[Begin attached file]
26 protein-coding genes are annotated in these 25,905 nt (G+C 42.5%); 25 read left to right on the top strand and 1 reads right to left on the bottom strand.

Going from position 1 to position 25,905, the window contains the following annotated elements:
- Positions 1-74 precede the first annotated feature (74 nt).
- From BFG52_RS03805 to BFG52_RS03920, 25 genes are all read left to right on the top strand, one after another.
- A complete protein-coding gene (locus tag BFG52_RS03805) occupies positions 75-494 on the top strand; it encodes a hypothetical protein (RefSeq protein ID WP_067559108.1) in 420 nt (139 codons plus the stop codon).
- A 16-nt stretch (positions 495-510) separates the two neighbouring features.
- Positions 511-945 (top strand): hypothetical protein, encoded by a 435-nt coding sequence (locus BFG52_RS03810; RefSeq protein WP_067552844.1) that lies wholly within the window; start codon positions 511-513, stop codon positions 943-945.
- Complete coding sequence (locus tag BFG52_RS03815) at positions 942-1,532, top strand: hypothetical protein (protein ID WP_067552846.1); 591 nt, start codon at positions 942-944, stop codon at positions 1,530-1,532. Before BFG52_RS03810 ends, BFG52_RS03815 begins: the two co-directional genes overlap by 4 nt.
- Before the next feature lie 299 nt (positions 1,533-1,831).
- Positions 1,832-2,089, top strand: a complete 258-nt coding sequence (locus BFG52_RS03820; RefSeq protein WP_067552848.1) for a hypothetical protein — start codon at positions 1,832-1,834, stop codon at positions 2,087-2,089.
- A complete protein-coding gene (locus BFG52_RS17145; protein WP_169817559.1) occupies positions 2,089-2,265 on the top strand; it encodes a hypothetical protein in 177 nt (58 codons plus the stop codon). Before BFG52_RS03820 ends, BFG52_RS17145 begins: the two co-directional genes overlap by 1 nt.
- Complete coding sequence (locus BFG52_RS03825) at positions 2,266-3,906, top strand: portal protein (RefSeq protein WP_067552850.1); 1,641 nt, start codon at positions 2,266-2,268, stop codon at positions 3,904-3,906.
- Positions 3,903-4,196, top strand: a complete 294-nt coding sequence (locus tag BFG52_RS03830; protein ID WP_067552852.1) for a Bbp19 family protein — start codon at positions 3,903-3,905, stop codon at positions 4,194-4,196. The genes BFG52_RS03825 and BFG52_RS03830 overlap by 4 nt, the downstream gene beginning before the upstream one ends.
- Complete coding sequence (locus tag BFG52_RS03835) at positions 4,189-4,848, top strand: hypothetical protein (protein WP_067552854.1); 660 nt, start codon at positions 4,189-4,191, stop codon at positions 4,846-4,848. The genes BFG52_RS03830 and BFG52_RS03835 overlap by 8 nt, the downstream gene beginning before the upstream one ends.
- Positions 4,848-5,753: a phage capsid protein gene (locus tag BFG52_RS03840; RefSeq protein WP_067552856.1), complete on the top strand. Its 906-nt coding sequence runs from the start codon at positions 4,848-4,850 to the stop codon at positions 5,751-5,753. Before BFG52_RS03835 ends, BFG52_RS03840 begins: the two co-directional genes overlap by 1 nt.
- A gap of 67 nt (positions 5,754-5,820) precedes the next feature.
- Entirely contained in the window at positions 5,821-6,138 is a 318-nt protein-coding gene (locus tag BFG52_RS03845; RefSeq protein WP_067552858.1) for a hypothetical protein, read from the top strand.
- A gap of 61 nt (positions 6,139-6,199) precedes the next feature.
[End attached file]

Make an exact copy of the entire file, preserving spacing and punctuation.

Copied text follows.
26 protein-coding genes are annotated in these 25,905 nt (G+C 42.5%); 25 read left to right on the top strand and 1 reads right to left on the bottom strand.

Going from position 1 to position 25,905, the window contains the following annotated elements:
- Positions 1-74 precede the first annotated feature (74 nt).
- From BFG52_RS03805 to BFG52_RS03920, 25 genes are all read left to right on the top strand, one after another.
- A complete protein-coding gene (locus tag BFG52_RS03805) occupies positions 75-494 on the top strand; it encodes a hypothetical protein (RefSeq protein ID WP_067559108.1) in 420 nt (139 codons plus the stop codon).
- A 16-nt stretch (positions 495-510) separates the two neighbouring features.
- Positions 511-945 (top strand): hypothetical protein, encoded by a 435-nt coding sequence (locus BFG52_RS03810; RefSeq protein WP_067552844.1) that lies wholly within the window; start codon positions 511-513, stop codon positions 943-945.
- Complete coding sequence (locus tag BFG52_RS03815) at positions 942-1,532, top strand: hypothetical protein (protein ID WP_067552846.1); 591 nt, start codon at positions 942-944, stop codon at positions 1,530-1,532. Before BFG52_RS03810 ends, BFG52_RS03815 begins: the two co-directional genes overlap by 4 nt.
- Before the next feature lie 299 nt (positions 1,533-1,831).
- Positions 1,832-2,089, top strand: a complete 258-nt coding sequence (locus BFG52_RS03820; RefSeq protein WP_067552848.1) for a hypothetical protein — start codon at positions 1,832-1,834, stop codon at positions 2,087-2,089.
- A complete protein-coding gene (locus BFG52_RS17145; protein WP_169817559.1) occupies positions 2,089-2,265 on the top strand; it encodes a hypothetical protein in 177 nt (58 codons plus the stop codon). Before BFG52_RS03820 ends, BFG52_RS17145 begins: the two co-directional genes overlap by 1 nt.
- Complete coding sequence (locus BFG52_RS03825) at positions 2,266-3,906, top strand: portal protein (RefSeq protein WP_067552850.1); 1,641 nt, start codon at positions 2,266-2,268, stop codon at positions 3,904-3,906.
- Positions 3,903-4,196, top strand: a complete 294-nt coding sequence (locus tag BFG52_RS03830; protein ID WP_067552852.1) for a Bbp19 family protein — start codon at positions 3,903-3,905, stop codon at positions 4,194-4,196. The genes BFG52_RS03825 and BFG52_RS03830 overlap by 4 nt, the downstream gene beginning before the upstream one ends.
- Complete coding sequence (locus tag BFG52_RS03835) at positions 4,189-4,848, top strand: hypothetical protein (protein WP_067552854.1); 660 nt, start codon at positions 4,189-4,191, stop codon at positions 4,846-4,848. The genes BFG52_RS03830 and BFG52_RS03835 overlap by 8 nt, the downstream gene beginning before the upstream one ends.
- Positions 4,848-5,753: a phage capsid protein gene (locus tag BFG52_RS03840; RefSeq protein WP_067552856.1), complete on the top strand. Its 906-nt coding sequence runs from the start codon at positions 4,848-4,850 to the stop codon at positions 5,751-5,753. Before BFG52_RS03835 ends, BFG52_RS03840 begins: the two co-directional genes overlap by 1 nt.
- A gap of 67 nt (positions 5,754-5,820) precedes the next feature.
- Entirely contained in the window at positions 5,821-6,138 is a 318-nt protein-coding gene (locus tag BFG52_RS03845; RefSeq protein WP_067552858.1) for a hypothetical protein, read from the top strand.
- A gap of 61 nt (positions 6,139-6,199) precedes the next feature.